The five-star luxury property has a long and storied history of 87 years. It’s a registered historic landmark and one of the only hotels left offering white gloved service and elevator operators. I couldn’t be more proud to help tell the Pierre’s rich story–and more grateful for the support family and friends gave me throughout the five-month job search process.
During this time, I did something I’ve never done in my professional life–worked in retail.
Thanks to a referral from longtime dear friend and style maven Heidi, I joined her in becoming a Brand Ambassador at Banana Republic’s Rockefeller Center location. The brand’s flagship store, it has a deservedly strong reputation for both product selection (3 floors of BR fashion) and service. Being part of the team gave me a much needed anchor when I was feeling very low. And I have an even deeper appreciation now for what it takes to work in a customer service role. It’s harder than you might think and I admire people who make a career of it.
I can’t wait to return to hospitality, my true passion. Thank God for new beginnings.
One of the high points of my five month stint in LA last year was getting to know my colleague Inga. We became fast friends while working at the SLS At Beverly Hills, bonding over our long distance then-boyfriends and efforts to acclimate to California life.
Inga later moved back to Hawaii, her home prior to LA. We got to catch up this week while she was in town, during a truly epic girls day out.
Our first stop was Vella, a wine bar that used to be a favorite of mine. Time hasn’t been kind to this Upper East Side venue. The hostess was surly when I asked if they could turn down the blaring house music more appropriate for a nightclub. We were given dirty glasses that had lipstick marks on them, as did the replacement ones. If you’re in the neighborhood, skip this place and visit the far superior Uva and Vero.
Our second destination more than made up for the first. Mela East restaurant offers rustic charm, great Italian fare and wine selections, and fantastic service. Affable Italy-born host Enzo took great care of us.
While seated comfortably at the bar, Inga and I continued our wonderful, wide ranging conversation. We talked about career crossroads, why L.A. wasn’t for either for us, old flames, new crushes and the joys of having a pet (I’m planning to get a dog soon). About ten hours passed before we said goodnight.
Another dear friend bought me an engraving that says friendship brings the sun. As I come out of the darkness of depression, it is truly the light of all my friends that has gotten me to the other side. That and being back in the city I love more than ever.
Time and again, I’m reminded how fortunate I am to have a large, loyal circle of friends both near and far. Last weekend, I had the pleasure of catching up with one of them, Lana.
Lana and I initially connected through Airbnb back in 2010, during my European Dating Blitz. Based in Paris, she last visited NYC in December 2013, so it was wonderful to see her again. We met up for a late afternoon brunch at The Smith’s East Village location. The popular bistro offers a hearty menu and friendly waitstaff.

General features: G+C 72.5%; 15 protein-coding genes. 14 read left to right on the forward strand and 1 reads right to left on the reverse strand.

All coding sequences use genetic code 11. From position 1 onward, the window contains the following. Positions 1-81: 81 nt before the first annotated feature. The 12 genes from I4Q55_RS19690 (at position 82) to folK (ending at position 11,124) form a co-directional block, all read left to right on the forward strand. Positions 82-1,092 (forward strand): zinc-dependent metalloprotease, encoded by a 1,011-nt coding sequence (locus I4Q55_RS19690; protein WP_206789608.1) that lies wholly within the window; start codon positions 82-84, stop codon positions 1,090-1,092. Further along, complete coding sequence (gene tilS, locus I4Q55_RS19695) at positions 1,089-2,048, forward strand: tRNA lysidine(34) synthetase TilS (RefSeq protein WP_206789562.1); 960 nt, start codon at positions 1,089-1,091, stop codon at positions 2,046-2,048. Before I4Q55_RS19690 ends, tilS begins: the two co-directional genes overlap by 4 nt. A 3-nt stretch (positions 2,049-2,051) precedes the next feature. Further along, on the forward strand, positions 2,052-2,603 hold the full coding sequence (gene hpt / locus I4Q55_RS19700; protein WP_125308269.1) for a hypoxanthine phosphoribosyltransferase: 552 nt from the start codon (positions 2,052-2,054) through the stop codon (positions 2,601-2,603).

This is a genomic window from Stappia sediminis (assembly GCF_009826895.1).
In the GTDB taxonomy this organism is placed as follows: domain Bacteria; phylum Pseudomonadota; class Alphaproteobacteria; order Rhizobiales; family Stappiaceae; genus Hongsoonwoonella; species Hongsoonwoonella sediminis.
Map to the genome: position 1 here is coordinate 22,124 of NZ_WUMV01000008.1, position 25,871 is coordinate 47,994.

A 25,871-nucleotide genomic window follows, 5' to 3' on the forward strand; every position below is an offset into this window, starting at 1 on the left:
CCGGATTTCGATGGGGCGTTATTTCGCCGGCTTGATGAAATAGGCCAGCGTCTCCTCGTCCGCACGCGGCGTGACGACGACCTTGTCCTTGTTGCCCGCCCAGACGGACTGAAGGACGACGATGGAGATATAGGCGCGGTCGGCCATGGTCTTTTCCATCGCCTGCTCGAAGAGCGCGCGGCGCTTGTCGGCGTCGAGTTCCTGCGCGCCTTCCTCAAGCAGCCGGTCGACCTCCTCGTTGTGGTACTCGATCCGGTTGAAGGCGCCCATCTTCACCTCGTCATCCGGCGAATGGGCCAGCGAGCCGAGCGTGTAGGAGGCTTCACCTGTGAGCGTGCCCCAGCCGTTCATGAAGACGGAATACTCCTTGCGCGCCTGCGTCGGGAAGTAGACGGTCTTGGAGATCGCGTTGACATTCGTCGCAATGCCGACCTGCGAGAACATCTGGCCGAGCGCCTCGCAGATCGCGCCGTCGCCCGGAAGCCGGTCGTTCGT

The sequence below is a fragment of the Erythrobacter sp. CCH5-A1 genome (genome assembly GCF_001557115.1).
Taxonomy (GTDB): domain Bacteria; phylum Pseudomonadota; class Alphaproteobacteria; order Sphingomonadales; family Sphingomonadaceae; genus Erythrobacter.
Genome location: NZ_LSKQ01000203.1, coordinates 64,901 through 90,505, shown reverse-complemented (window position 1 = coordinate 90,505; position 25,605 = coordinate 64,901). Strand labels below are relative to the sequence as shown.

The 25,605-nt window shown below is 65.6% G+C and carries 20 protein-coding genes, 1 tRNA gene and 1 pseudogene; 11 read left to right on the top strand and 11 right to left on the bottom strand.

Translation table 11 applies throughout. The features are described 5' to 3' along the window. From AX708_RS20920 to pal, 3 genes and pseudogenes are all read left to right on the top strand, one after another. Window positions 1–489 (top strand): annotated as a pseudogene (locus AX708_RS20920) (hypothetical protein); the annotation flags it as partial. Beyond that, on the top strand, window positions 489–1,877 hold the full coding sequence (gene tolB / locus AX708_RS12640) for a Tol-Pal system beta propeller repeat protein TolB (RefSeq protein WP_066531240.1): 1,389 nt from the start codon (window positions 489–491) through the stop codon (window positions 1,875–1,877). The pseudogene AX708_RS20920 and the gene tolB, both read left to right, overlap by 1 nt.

Over a delicious meal (I had the truffled mushroom toast, yum), Lana and I talked about travel—she was just back from Brazil and Bolivia—and taking chances.
Lana was supportive of my decision to try living in L.A. last year, yet curious about why I left a city and a job that I love so much. Considering how difficult the move ended up being, it was surprisingly easy to make the leap. Choosing to return to NYC after only five months out West was harder. I felt like I had failed somehow. And, as I mentioned in February, it’s taken some time for me to get my emotional bearings since coming back.
Thankfully, the comforts of being home and near loved ones has helped tremendously. I understand in much a more visceral way now why my mom said walking the streets of NYC gave her strength to weather life’s storms. I know this is where I belong and I am so grateful I found my way back to the Big Apple. As John Steinbeck once said–
“Once you have lived in New York and it has become your home, no place else is good enough.”
For over four years now, one of my favorite things to do in NYC is share a meal with my good friend Stacy. A foodie like me, Stacy has a knack for picking fabulous retaurants.
We headed over to CajunSea. Unexpectedly tucked away in Koreatown, CajunSea serves up seafood and more with Southern flare. The restaurant also has fantastic happy hour specials–including oysters and $5 martinis (the lychee martini is perfection). I enjoyed steamed lobster with corn and potatoes, while Stacy had a spicy seafood boil.
Over dinner, we talked about work, the Academy Awards and my recent big trip–on the second annual 80s cruise.
Like the inaugural sailing last year, this year’s itinerary featured nightly concerts with beloved 80s artists and awesome NYC-based cover band Jessie’s Girl, themed costume events (including neon night, Purple Rain and rock versus hip hop) and four Caribbean ports of call. It gave me the chance to reconnect with a lot of amazing people, most especially my dear friend Natalie, who I met on the 2016 cruise.
The week long journey was also a much-needed break from the negativity that seems to pervade so much of our national conversation these days. It was a beautiful reminder of the joy that comes from celebrating what connects us – particularly when that celebration has an 80s soundtrack.
It’s been awhile. In fact, in the eight and half years that I’ve been blogging, this–three months– is the longest I have gone without posting anything.
When a longtime reader and friend emailed to ask about the lapse in communication, I told her why. I also confided in another friend, and both of them encouraged me to share likewise here. So here goes…
The reason for my silence is that I’ve been going through a rough patch, navigating a difficult depression. I say difficult because, even though that qualifier sounds redundant and I have been through bouts of depression in years past, this one has been especially tough–intensified by the hard transitions ups and downs of the last year.